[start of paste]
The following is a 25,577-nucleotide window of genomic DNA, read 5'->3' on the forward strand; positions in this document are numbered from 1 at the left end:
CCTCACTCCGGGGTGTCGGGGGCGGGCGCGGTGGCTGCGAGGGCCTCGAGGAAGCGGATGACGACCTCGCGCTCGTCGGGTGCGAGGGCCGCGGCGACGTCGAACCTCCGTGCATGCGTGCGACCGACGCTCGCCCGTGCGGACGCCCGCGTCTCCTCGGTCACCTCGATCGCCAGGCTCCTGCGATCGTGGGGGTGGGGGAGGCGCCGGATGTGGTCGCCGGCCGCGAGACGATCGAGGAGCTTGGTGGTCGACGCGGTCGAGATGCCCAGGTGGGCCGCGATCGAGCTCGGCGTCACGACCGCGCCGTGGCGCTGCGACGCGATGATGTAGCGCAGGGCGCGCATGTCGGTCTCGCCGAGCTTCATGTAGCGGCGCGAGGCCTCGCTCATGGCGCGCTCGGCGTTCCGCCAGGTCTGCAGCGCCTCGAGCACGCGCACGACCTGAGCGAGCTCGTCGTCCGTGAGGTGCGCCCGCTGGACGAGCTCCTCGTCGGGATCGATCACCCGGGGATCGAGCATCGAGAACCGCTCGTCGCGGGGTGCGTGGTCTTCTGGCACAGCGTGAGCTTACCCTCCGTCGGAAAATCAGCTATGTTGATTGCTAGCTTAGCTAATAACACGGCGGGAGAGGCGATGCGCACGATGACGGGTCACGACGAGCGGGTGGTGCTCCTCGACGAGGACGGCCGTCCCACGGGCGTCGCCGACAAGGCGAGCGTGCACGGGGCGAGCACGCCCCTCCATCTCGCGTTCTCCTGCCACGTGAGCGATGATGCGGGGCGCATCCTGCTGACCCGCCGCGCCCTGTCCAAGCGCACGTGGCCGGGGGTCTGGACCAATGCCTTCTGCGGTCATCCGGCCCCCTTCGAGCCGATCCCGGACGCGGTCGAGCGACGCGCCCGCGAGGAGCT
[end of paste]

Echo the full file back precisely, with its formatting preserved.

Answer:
The following is a 25,577-nucleotide window of genomic DNA, read 5'->3' on the forward strand; positions in this document are numbered from 1 at the left end:
CCTCACTCCGGGGTGTCGGGGGCGGGCGCGGTGGCTGCGAGGGCCTCGAGGAAGCGGATGACGACCTCGCGCTCGTCGGGTGCGAGGGCCGCGGCGACGTCGAACCTCCGTGCATGCGTGCGACCGACGCTCGCCCGTGCGGACGCCCGCGTCTCCTCGGTCACCTCGATCGCCAGGCTCCTGCGATCGTGGGGGTGGGGGAGGCGCCGGATGTGGTCGCCGGCCGCGAGACGATCGAGGAGCTTGGTGGTCGACGCGGTCGAGATGCCCAGGTGGGCCGCGATCGAGCTCGGCGTCACGACCGCGCCGTGGCGCTGCGACGCGATGATGTAGCGCAGGGCGCGCATGTCGGTCTCGCCGAGCTTCATGTAGCGGCGCGAGGCCTCGCTCATGGCGCGCTCGGCGTTCCGCCAGGTCTGCAGCGCCTCGAGCACGCGCACGACCTGAGCGAGCTCGTCGTCCGTGAGGTGCGCCCGCTGGACGAGCTCCTCGTCGGGATCGATCACCCGGGGATCGAGCATCGAGAACCGCTCGTCGCGGGGTGCGTGGTCTTCTGGCACAGCGTGAGCTTACCCTCCGTCGGAAAATCAGCTATGTTGATTGCTAGCTTAGCTAATAACACGGCGGGAGAGGCGATGCGCACGATGACGGGTCACGACGAGCGGGTGGTGCTCCTCGACGAGGACGGCCGTCCCACGGGCGTCGCCGACAAGGCGAGCGTGCACGGGGCGAGCACGCCCCTCCATCTCGCGTTCTCCTGCCACGTGAGCGATGATGCGGGGCGCATCCTGCTGACCCGCCGCGCCCTGTCCAAGCGCACGTGGCCGGGGGTCTGGACCAATGCCTTCTGCGGTCATCCGGCCCCCTTCGAGCCGATCCCGGACGCGGTCGAGCGACGCGCCCGCGAGGAGCT